Woman denies
abusing Puna girl

She says the 10-year-old
entrusted to her care
would hurt herself

HILO » A Big Island woman, who was entrusted with a friend's 10-year-old daughter before extensive wounds put the girl in the hospital, said the girl deliberately turned minor injuries into major ones to get attention.

Hyacinth "Hya" Poouahi also said the girl, Alexis, has a history of two suicide attempts and two behavioral disorders.

Poouahi said she treated the girl's injuries, but beginning Feb. 3, an apparent infection developed rapidly.

Police said previously that the girl's caretakers, Poouahi and her husband, who live in the Ainaloa subdivision in Puna, called Fire Department paramedics on Feb. 7. Poouahi confirmed that yesterday.

Police have said that child abuse is involved and have classified the case as endangering the welfare of a child. The girl remains in extremely critical condition at Kapiolani Medical Center for Women & Children.

Police have not released the girl's name or details about the investigation. A neighbor told the Star-Bulletin on Wednesday that the girl was routinely hit by members of the family with whom she stayed.

Repeatedly choking back tears as she spoke to the Star-Bulletin in a telephone interview yesterday, Poouahi denied that she or her husband abused Alexis.

"All I tried to do was love this child. I would never hurt any child. I have five children. I would die for my children," she said.

She said she was really hurt when state child welfare workers took away her 2-day-old grandson and four minor children. Those children remain in foster custody.

On Feb. 7, when paramedics arrived at Poouahi's home, they found Alexis with sores that police described as "festering."

Alexis had a cut on her head, puncture wounds in her checks, eyes swollen shut, a three-quarter-inch piece of her upper lip missing and other injuries on her body, according to paramedic Kendall Ueda, who treated her.

Poouahi confirmed that the injuries were significant. A sore on one of her legs was the size of a fist, she said.

At one point another was "gushing" blood, she said. Alexis found scratches and then "gouged" them to get attention, she said. Poouahi put antibiotic on the injuries, she said.

Poouahi said Alexis told her that she bit off part of her upper lip because "it was in the way." Poouahi said she answered that the lip was not in the way. "God gave us lips," she said she told the child.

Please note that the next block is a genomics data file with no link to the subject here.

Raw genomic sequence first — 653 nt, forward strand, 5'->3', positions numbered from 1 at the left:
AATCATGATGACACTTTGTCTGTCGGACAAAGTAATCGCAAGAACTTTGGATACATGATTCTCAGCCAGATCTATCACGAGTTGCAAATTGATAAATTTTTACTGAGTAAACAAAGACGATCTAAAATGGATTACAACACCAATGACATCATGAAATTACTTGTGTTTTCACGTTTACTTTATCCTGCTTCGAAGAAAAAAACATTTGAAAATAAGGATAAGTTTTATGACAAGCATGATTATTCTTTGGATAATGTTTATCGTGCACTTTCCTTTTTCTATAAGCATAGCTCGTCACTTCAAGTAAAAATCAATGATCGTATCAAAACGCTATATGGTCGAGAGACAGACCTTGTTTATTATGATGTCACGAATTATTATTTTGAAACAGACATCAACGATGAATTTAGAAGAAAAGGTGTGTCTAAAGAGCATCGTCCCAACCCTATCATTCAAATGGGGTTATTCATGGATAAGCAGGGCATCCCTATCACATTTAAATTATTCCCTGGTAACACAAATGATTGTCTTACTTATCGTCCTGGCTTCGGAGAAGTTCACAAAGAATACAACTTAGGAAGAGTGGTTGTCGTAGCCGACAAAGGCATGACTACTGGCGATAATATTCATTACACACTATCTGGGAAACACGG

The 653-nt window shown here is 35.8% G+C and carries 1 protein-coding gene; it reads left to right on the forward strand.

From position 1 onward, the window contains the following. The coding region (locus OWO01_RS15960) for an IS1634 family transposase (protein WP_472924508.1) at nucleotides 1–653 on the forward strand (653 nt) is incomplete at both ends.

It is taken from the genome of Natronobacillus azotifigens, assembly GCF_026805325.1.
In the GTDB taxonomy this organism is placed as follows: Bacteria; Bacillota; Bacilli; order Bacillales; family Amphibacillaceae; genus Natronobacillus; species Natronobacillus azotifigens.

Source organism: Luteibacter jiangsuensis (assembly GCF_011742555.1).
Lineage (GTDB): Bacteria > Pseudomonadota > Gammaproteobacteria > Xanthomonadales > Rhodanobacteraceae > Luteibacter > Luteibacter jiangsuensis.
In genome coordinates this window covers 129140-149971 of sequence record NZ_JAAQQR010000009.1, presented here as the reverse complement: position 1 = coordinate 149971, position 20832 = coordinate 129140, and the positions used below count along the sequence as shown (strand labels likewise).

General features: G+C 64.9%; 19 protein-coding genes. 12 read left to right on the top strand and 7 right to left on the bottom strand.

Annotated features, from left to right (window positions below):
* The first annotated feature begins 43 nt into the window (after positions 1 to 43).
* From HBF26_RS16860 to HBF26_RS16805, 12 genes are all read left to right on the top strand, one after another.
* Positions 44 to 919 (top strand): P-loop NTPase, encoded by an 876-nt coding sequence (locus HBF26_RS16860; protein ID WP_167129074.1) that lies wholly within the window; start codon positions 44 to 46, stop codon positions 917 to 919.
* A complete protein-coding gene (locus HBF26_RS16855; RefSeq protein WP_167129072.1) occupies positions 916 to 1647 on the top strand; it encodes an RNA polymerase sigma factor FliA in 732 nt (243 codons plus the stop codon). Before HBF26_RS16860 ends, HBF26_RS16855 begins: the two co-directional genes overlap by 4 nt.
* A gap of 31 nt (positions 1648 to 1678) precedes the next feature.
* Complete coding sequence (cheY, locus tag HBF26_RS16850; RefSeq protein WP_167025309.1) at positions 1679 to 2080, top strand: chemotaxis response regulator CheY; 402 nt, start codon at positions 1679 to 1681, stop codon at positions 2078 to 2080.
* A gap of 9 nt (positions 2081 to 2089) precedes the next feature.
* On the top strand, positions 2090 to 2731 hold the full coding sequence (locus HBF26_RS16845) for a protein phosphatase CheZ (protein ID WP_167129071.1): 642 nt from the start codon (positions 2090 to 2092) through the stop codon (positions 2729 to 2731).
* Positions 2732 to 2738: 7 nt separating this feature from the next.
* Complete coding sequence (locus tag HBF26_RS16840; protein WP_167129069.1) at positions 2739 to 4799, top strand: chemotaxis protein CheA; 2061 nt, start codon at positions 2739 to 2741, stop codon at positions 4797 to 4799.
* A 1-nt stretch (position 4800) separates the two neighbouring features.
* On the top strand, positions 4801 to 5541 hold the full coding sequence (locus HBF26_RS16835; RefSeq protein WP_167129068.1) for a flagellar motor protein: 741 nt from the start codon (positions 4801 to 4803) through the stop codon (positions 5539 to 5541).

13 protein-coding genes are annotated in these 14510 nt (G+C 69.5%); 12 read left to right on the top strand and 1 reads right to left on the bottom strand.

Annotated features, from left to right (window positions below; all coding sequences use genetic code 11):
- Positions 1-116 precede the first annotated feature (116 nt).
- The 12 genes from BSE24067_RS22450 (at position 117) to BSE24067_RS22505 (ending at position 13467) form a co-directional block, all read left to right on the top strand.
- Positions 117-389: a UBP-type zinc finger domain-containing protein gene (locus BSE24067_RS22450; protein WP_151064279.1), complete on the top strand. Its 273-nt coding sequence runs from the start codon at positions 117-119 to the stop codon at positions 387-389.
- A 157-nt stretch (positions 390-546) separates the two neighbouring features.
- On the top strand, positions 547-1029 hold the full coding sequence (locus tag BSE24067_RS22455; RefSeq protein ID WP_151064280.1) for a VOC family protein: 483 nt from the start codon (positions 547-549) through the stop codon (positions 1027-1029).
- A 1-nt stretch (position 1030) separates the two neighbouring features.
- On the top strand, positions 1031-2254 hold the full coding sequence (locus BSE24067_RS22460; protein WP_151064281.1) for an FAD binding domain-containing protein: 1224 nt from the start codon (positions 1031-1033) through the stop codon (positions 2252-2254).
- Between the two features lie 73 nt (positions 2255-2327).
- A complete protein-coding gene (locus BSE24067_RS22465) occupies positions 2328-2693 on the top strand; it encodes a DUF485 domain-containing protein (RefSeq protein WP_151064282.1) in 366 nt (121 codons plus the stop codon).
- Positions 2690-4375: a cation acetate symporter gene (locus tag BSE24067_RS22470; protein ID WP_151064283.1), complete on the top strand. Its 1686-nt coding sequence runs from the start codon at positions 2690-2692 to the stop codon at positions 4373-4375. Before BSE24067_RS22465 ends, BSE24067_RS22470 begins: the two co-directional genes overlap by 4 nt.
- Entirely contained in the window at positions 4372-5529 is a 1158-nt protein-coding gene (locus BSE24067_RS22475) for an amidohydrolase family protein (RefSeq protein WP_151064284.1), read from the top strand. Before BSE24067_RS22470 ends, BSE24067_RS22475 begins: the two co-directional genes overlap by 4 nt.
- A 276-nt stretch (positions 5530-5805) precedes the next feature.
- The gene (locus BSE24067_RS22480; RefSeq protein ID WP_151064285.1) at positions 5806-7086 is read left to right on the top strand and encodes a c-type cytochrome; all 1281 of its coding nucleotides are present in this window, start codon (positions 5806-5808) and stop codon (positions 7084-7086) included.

Poouahi's involvement with Alexis began three years ago when Alexis' mother, Crystal Yamamoto, started leaving the child with her to baby-sit.

In November, Yamamoto dropped Alexis off, as she had done before, but never came back to pick her up, Poouahi said.

"All she told me was, 'This kid is driving me crazy,'" Poouahi said.

According to Poouahi, Alexis "said she didn't like Crystal because Crystal hit her."

Poouahi said she knew about the child's two suicide attempts from her years of baby-sitting Alexis. She said she saw scars from apparent slash marks on the child's wrists.

She also said Alexis had been diagnosed with attention deficit hyperactivity disorder and oppositional defiant disorder. But Yamamoto did not give her the girl's medicines for those disorders, Poouahi said.

During the three months when Alexis was with Poouahi's family, Yamamoto gave a total of only $100 for her care, Poouahi said.

Neighbor Porsche Miller had said Poouahi's children, and sometimes her husband, would hit Alexis.

Poouahi denied her husband hit the child, adding that Alexis "didn't want any of my children around or my husband." But, she said, Alexis wanted Poouahi as her mother.

Alexis often snuck away from the house, Poouahi said. Sometimes she took a blanket and stayed in a plastic doghouse, later confiscated by police.

According to Poouahi, the girl crawled into a lava tube cave with a narrow entrance on neighboring property, then came back with injuries that looked like insect bites.

Poouahi said she used antibacterial soap to clean them and directed a fan at them to dry them, but the injuries worsened rapidly until Poouahi and her husband called 911 for help.

Police Capt. Chad Fukui declined to comment on the investigation, leaving no way to check parts of Poouahi's account.

Some parts conflicted with previous statements by other observers.

Poouahi said Alexis told paramedics, "I did it to myself." But paramedic Ueda told the Star-Bulletin on Wednesday that Alexis was moaning and unable to talk.

Poouahi said she followed the ambulance with Alexis to Hilo Hospital and stayed until 1:30 a.m. A neighbor said no one followed the ambulance.

Poouahi played a telephone message in which Yamamoto asked for information about the lava cave because police were going to question her. Then Yamamoto said in the message: "I know you guys didn't do anything wrong. I love you guys."

Contacted by the Star-Bulletin, Yamamoto said she would make no comment. But, she added: "You guys shouldn't even be reporting this. It's not final."

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